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You probably know the stats: the Wolves currently have 15 players on their roster. Ten of those players are what you might call “white.” Of the 12 players likely to see meaningful minutes this year, nine are white. This is a whiter team, both proportionally and in sheer volume, than any of the legendarily white mid-’80′s Celtics teams. This is about as white, I’d wager, as an NBA team can possibly be.

I bring it up not to encourage or endorse the message board/comment section paranoia that inevitably buzzes around issues like this. There’s no conceivable reason that Kahn/Adelman/Taylor (or whichever alliance of the above is actually making the Wolves’ personnel decisions) would have made skin color a guiding roster-building principle. Yes, Minnesota is a pretty white place and yes, we are crazy about Joe Mauer and hockey but we’ve also screamed ourselves hoarse in praise of KG and Kirby and Adrian Peterson and Clem Haskins among many others. The truth is, Minnesotans love a winner, just like everybody else; we’ll go nuts for anybody who can deliver the thrill. In fact, I find the feat of assembling this team even more fabulously weird for its un-intentionality.

But although almost nobody has failed to notice and remark upon the Wolves unconventional racial make up, our discussion of the issue has generally begun with the glib, occasionally paranoid one-liner and ended with a gaping moment of silence. The cultural complexity, the understandable and well-founded fear of giving offense, the sheer strangeness: it all tends to leave us a little stupefied.

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Well, show’s over, kids. The thirtieth Olympiad has concluded and gone with it are the hours of  equestrian, water polo, race walking and assorted moments in broadcasting cluelessness which left us fumbling for the remote. Of course scattered amongst the monotony were the reasons we actually watch; the worlds greatest athletes, having toiled for years in relative obscurity, dazzling us with their talent, passion and character. The Olympics are shared moment, one where household names and legends are created in a matter of seconds. For Kevin Love, it was just more of the same.

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As the majority of the online Wolves community knows at this point, we lost Canis Hoopus writer and overall great guy Tim Allen on Monday.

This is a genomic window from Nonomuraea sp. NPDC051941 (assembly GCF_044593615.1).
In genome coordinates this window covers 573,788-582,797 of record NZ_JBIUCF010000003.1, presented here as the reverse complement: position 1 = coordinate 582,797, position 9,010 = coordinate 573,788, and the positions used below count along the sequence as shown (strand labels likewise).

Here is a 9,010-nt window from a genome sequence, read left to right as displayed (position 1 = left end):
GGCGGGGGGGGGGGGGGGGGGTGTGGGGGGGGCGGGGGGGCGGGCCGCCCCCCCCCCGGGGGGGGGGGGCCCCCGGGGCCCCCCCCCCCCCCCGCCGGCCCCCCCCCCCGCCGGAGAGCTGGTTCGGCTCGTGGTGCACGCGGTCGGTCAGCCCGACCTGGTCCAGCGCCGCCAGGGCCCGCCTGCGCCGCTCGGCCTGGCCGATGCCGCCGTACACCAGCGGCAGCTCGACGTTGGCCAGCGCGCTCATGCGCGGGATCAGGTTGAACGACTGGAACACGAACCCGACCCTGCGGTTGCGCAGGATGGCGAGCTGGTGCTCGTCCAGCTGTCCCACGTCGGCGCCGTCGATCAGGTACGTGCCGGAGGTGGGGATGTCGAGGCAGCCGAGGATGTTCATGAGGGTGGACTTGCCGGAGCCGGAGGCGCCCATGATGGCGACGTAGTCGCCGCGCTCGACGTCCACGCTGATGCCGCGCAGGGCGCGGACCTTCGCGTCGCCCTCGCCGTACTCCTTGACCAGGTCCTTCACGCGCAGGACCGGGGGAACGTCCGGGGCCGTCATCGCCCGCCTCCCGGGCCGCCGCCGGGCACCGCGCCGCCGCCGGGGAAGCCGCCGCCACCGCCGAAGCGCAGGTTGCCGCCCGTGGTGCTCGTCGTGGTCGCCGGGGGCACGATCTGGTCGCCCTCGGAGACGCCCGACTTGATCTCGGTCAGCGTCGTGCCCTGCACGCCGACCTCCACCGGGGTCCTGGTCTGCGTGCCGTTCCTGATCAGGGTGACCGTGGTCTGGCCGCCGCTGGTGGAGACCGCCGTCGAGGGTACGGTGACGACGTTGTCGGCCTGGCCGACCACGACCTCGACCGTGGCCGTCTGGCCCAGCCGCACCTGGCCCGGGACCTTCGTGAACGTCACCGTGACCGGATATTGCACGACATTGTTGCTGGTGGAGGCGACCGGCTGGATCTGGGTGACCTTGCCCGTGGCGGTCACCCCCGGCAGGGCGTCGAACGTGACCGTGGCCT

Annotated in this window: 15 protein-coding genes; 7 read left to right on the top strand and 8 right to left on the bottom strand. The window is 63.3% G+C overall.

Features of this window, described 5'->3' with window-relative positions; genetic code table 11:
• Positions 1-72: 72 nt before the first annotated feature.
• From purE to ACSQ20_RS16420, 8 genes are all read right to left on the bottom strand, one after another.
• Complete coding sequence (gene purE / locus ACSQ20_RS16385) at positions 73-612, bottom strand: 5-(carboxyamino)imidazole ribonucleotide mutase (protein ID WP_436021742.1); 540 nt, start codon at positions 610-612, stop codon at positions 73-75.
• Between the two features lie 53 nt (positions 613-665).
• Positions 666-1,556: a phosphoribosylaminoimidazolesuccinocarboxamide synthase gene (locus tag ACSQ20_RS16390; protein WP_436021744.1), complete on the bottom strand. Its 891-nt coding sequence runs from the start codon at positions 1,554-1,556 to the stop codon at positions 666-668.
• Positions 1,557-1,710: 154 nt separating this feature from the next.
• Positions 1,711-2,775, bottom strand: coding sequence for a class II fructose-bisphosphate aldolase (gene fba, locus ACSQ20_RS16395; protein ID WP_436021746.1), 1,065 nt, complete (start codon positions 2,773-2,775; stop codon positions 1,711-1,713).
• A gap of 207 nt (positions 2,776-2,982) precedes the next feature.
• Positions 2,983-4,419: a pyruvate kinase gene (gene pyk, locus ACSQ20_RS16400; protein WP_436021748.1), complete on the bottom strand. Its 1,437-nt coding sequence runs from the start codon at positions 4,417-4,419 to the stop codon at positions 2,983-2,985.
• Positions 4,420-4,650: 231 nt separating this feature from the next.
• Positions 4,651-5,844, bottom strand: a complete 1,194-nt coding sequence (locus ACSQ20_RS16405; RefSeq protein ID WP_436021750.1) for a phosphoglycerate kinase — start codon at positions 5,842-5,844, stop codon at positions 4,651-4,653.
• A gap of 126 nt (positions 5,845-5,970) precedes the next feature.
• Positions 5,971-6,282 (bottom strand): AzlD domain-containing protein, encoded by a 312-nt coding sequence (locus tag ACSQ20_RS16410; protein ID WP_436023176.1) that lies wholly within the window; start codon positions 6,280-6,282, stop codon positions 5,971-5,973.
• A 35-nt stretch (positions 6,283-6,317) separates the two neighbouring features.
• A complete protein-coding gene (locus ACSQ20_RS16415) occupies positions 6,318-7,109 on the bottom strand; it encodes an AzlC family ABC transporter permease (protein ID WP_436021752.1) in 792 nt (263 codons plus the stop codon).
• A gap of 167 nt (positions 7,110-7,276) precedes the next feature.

I can’t pretend to know what he might have been going through or why any of this happened. And out of respect for his friends and family, I ask that we don’t really get into that in the comments if you decide to leave your thoughts. I know that the news shocked me and it’s still hard to wrap my head around. I don’t know that I ever actually will. Oceanary from CH has already shared some great thoughts about his friendship with Tim. And there is information via CH for Funeral/Memorial services here.

If you don’t mind, I’m going to ramble for a bit here because I don’t know how to properly approach this.

Aside from Myles Brown and a couple of the beat writers for the Wolves, Tim was one of the first Wolves people/fans that I got to know after I moved to Minneapolis last fall. Growing up in California I didn’t know another fan of this team until I got to college in San Diego. That was the first time I met someone that shared the same interest in a basketball team as me. It wasn’t until I moved here in September that I was actually surrounded by fans of the same team as me.

At Media Day in December, I was sitting down in a row of chairs, waiting for Wolves personnel to usher David Kahn and Rick Adelman to the podium. Tim walked over to me and introduced himself. I knew him from following him on Twitter and from reading his incredible writing on Canis Hoopus. We talked for a few minutes, exchanged a few comments about how excited we were to see Ricky Rubio finally play in a Wolves uniform, and then he went back to his seat.